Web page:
Open access article
The Royal Pharmaceutical Society has made this news article free to access in order to help healthcare professionals stay informed about an issue of national importance.
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Source: Charlie Milligan
Pharmacists should be able to dispense from original packs as a time-saving contingency measure to cope with COVID-19, the National Pharmacy Association (NPA) has said.
In a statement, published on 11 March 2020, the NPA called on the NHS and the government to implement eight contingency measures “to mitigate against the impact of COVID-19 on pharmacy businesses”.
It said the measures would “help pharmacies maintain continuity of service to patients” in the face of an outbreak.
The NPA’s proposed measures include enabling pharmacists to “save time in the dispensing process by moving to original pack dispensing, rather than breaking packs to reach the prescribed number of tablets”, as well as allowing “flexibility in relation to re-packing medicines for sale from a bulk pack”.
It also calls on the government to “suspend obligations for non time-dependent pharmacy tasks,” noting the recent cancellation of the national clinical audit.
Mark Lyonette, chief executive at the NPA, said pharmacists are “meeting requests for advice about preventing coronavirus”, while also fulfilling everyday tasks.
“As always, community pharmacy is playing an invaluable role by diverting routine activity away from other parts of the health service facing extra workload,” he said.
“Therefore, it is very important that pharmacies are supported during this period, to stay operational as businesses and effective as frontline providers of patient care.”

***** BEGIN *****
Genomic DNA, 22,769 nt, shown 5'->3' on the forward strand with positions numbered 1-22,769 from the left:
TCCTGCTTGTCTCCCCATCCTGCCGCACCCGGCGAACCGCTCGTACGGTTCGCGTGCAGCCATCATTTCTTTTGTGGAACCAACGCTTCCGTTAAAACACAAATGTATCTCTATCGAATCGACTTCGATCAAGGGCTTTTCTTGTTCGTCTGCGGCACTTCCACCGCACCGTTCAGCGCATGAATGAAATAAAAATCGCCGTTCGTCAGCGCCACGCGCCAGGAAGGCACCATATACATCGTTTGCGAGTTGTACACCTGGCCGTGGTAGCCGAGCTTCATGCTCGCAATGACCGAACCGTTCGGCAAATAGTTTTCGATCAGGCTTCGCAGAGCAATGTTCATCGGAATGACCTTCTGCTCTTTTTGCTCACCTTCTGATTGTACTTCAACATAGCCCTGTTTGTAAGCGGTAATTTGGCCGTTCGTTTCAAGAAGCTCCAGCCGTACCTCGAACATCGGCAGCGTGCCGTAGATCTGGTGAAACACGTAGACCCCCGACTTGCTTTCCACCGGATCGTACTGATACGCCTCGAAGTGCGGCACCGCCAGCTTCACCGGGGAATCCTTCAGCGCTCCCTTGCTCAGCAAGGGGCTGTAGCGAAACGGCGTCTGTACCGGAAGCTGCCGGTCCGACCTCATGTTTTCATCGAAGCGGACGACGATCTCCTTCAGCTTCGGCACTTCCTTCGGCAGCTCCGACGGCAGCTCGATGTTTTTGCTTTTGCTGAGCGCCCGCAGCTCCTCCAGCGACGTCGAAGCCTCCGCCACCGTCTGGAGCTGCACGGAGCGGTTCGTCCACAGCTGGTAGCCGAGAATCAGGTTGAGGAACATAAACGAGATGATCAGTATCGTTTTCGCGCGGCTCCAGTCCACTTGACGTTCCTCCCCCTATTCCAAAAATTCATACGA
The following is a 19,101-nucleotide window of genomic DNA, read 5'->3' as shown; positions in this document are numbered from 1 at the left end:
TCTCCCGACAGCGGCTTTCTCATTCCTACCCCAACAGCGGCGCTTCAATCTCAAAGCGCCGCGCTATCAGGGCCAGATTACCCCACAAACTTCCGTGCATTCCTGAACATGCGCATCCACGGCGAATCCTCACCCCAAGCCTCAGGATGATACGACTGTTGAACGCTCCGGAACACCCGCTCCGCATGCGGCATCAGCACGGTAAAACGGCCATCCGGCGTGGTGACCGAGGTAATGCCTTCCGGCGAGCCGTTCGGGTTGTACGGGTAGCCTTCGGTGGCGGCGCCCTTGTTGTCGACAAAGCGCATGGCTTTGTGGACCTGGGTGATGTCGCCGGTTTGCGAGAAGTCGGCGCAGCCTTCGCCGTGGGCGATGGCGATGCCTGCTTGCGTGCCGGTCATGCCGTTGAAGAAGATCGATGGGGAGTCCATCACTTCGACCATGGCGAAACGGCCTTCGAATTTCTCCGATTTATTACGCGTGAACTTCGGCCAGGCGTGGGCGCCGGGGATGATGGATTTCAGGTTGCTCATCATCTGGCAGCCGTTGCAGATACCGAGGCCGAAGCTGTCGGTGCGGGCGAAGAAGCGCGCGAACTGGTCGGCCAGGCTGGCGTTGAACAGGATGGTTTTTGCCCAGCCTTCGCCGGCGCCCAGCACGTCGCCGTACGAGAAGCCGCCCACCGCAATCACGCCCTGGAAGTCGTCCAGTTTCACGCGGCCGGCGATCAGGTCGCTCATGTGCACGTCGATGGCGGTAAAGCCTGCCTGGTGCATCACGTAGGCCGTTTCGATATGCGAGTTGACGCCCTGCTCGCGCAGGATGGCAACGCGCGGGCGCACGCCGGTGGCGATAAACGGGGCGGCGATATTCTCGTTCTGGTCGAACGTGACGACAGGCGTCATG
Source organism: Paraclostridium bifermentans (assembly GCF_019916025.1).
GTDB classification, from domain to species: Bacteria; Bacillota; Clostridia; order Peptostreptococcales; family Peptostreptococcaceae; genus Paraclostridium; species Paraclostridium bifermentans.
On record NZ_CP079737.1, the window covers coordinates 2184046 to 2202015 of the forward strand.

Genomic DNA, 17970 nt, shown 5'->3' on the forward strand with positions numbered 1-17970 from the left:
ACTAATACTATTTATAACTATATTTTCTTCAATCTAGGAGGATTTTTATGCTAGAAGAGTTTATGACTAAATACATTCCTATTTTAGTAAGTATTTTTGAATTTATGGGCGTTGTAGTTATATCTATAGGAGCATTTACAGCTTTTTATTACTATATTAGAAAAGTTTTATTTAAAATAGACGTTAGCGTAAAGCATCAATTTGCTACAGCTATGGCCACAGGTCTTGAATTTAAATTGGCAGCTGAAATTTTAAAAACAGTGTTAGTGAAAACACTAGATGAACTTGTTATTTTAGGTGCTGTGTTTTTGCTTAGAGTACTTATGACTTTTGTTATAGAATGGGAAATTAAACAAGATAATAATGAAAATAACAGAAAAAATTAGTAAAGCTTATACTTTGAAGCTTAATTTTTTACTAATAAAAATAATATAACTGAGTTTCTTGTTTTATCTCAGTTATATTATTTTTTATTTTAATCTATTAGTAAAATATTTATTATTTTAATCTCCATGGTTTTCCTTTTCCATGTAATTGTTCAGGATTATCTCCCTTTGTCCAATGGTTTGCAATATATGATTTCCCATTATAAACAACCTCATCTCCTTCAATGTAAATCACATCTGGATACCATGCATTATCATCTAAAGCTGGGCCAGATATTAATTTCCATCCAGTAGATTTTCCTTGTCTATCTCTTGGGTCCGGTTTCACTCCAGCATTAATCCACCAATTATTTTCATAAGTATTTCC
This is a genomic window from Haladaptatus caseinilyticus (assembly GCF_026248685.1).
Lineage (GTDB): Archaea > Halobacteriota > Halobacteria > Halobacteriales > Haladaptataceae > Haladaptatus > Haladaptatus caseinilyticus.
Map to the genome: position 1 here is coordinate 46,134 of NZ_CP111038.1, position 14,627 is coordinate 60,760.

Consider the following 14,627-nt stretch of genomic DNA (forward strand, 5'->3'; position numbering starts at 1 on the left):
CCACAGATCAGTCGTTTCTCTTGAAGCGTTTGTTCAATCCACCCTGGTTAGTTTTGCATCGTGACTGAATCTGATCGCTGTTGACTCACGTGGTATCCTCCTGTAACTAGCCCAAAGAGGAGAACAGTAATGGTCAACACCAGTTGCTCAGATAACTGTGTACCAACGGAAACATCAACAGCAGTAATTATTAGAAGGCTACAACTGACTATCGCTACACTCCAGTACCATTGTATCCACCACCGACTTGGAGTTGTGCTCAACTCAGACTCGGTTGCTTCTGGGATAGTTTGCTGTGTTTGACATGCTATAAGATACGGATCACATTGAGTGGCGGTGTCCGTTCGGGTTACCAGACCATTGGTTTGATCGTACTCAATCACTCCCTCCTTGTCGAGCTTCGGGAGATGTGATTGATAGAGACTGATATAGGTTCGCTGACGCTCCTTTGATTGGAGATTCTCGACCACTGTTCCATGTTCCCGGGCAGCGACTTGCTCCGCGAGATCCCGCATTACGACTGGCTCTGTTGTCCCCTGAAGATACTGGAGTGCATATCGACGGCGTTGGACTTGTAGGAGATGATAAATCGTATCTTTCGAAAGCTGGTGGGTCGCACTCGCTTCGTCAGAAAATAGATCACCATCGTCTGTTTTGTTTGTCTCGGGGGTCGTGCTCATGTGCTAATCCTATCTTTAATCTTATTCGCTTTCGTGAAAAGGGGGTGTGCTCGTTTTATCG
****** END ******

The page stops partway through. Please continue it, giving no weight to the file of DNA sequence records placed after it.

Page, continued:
The measures also asked the government to “consider the knock-on impact of limited hospital capacity for palliative care”, suggesting that community pharmacies may help more people in the community at the end of their lives.
The NPA’s call for improved contingency measures comes after the Pharmaceutical Services Negotiating Committee said it was in talks with the NHS and the Department of Health and Social Care about funding arrangements for pharmacies that need to close temporarily and “cash flow solutions” to help pharmacists cope with rising medicine prices.
“Many pharmacies are small businesses with existing cash flow problems,” the NPA statement said.
“Coronavirus could exacerbate this situation, so an NHS scheme may be necessary to brings forward payments to pharmacy businesses and cover shortfalls.”
Pharmacists have already told The Pharmaceutical Journal that they have seen the cost of paracetamol increase drastically following the news that India would cease parallel exporting of the drug.
The World Health Organization declared the COVID-19 outbreak to be a pandemic on 11 March 2020.